A great many streets in Florida’s residential communities are lined with oak trees. While they can look so appealing as a canopy, many of these trees can raise sidewalks and driveways. Their massive roots can grow into plumbing lines, cause various trip hazards and kill the grass, too.
Until recently, it was very problematic to remove these trees for a variety reasons. Moreover, it was also expensive to deal with all of the governmental red tape caused, in many instances, by over zealous city officials, such as the city forester, who requires strict compliance with the community’s original landscaping plans, etc. Well, the Florida legislature listened to stories of local government unreasonableness and did something about it to the great satisfaction of association members everywhere.
But, there is still a problem because many local governments refuse to accept that House Bill 1159 was passed into law in 2019. This new law prohibits a local government from requiring a notice, application, approval, permit, fee or mitigation for the pruning, trimming, or removal of a tree on residential property when an arborist or landscape architect documents that the tree presents a danger to persons or property. As an important FYI, mangroves are exempt and all existing requirements for mangrove trimming, etc., remain steadfastly in place.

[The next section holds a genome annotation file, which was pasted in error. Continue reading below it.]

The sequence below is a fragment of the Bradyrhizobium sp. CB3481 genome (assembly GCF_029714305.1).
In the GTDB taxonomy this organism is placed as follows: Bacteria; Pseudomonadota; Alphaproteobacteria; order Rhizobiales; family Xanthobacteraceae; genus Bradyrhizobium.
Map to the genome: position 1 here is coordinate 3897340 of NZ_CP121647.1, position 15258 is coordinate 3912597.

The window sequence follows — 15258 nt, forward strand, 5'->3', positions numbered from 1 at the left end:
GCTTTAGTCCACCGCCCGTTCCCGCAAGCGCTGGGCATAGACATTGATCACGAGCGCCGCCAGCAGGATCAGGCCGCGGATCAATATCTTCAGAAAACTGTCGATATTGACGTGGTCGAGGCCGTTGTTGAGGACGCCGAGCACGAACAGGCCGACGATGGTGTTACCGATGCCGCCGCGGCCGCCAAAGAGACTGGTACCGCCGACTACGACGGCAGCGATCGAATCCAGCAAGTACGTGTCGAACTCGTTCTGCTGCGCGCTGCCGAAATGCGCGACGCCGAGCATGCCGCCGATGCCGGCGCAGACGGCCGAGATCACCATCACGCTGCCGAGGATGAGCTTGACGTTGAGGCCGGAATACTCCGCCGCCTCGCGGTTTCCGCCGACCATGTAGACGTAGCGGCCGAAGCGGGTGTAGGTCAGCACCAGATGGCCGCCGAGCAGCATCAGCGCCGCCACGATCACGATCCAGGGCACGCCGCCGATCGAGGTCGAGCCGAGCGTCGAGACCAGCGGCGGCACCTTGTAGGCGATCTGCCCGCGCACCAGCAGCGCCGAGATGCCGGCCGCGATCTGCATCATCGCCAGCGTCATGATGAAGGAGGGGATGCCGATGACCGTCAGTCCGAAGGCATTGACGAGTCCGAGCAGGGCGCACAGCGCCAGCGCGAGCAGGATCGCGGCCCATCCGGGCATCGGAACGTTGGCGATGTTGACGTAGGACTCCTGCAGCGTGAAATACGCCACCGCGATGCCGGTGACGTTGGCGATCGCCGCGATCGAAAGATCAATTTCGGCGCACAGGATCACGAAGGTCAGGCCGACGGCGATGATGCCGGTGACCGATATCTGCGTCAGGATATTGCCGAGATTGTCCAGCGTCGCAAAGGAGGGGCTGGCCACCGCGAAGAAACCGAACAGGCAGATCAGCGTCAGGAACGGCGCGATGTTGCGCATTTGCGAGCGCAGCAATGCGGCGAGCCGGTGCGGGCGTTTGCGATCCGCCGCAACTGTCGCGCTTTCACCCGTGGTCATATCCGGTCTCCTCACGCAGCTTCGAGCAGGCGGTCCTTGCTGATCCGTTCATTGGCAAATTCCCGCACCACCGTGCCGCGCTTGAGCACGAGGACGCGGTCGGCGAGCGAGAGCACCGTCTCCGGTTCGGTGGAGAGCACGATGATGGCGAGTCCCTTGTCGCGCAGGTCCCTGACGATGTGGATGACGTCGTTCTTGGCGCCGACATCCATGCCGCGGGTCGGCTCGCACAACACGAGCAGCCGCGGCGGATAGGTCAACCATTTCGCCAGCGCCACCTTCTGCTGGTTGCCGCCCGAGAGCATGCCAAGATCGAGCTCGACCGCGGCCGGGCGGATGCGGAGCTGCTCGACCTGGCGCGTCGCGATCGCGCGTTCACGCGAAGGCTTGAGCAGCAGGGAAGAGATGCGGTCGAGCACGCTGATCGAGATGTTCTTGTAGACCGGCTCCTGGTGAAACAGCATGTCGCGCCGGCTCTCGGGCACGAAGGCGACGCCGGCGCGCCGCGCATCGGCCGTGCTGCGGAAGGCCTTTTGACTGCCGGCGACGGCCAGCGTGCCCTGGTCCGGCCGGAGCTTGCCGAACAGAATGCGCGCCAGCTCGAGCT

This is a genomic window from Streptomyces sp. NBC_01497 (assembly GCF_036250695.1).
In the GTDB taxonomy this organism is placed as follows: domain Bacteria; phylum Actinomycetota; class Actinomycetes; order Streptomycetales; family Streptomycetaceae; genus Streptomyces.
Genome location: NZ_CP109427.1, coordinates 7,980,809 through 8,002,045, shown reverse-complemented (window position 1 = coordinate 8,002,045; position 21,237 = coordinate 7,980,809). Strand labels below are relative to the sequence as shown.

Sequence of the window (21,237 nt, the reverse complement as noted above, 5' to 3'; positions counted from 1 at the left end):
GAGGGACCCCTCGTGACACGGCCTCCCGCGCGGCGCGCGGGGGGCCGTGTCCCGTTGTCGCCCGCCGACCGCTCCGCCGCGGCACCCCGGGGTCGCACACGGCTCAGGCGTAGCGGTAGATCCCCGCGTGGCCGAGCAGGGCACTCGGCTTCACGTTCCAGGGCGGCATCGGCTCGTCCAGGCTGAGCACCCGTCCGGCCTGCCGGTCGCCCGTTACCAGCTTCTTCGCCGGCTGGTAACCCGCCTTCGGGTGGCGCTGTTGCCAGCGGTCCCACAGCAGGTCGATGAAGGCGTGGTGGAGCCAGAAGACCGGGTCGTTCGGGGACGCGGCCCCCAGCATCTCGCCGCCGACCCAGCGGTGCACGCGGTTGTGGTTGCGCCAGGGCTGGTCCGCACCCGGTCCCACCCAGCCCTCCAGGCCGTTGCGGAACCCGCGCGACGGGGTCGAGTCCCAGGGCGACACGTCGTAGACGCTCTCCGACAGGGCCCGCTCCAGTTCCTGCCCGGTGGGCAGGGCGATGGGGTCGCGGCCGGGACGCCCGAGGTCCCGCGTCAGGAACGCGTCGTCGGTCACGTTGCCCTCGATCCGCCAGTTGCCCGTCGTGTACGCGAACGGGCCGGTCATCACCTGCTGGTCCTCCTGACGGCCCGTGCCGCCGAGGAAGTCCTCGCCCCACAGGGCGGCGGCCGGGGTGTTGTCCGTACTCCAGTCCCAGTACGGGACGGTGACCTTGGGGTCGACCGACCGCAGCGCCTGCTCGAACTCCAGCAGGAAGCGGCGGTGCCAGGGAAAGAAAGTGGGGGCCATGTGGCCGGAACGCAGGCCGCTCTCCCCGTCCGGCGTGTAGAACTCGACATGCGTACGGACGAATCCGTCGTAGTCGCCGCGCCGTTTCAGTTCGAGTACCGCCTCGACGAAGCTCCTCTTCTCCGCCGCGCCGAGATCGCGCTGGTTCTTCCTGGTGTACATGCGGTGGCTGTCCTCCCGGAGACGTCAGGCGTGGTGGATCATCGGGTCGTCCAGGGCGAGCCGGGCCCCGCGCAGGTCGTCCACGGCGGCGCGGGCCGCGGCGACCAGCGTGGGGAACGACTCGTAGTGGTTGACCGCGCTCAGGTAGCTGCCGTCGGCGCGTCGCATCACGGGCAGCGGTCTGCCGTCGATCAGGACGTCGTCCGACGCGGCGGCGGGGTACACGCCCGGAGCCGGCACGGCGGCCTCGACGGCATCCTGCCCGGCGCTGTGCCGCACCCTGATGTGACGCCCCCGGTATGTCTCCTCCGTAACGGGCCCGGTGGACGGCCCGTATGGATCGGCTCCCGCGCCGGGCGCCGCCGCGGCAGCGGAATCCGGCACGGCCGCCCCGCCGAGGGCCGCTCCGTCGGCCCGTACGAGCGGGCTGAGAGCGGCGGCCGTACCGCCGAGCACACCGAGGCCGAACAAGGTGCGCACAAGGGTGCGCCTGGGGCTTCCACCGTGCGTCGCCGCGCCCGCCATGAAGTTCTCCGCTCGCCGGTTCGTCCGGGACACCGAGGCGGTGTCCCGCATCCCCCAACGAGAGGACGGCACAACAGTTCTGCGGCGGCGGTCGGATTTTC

Apparently, the problem of local government personnel ignoring this new law is so pervasive that on January 7, 2020, the Speaker of the Florida House of Representatives, Jose Oliva, sent a memo to all Local Government Officials alerting them that they need to follow this new law and that the House of Representatives will be “diligent in executing its oversight responsibilities in order to protect the rights of property owners and to prevent illegal governmental actions that interfere with these rights. WOW!!!
If your community has a problem with tree removal caused by local government officials perhaps showing them a copy of the memo might help. Also, be sure to alert your association’s attorney to the problem so that they can intercede on the association’s behalf.
This new law is codified in s. 163.045, Florida Statutes and provides as follows:
s. 163.045 Tree pruning, trimming, or removal on residential property.—
(1) A local government may not require a notice, application, approval, permit, fee, or mitigation for the pruning, trimming, or removal of a tree on residential property if the property owner obtains documentation from an arborist certified by the International Society of Arboriculture or a Florida licensed landscape architect that the tree presents a danger to persons or property.
(2) A local government may not require a property owner to replant a tree that was pruned, trimmed, or removed in accordance with this section.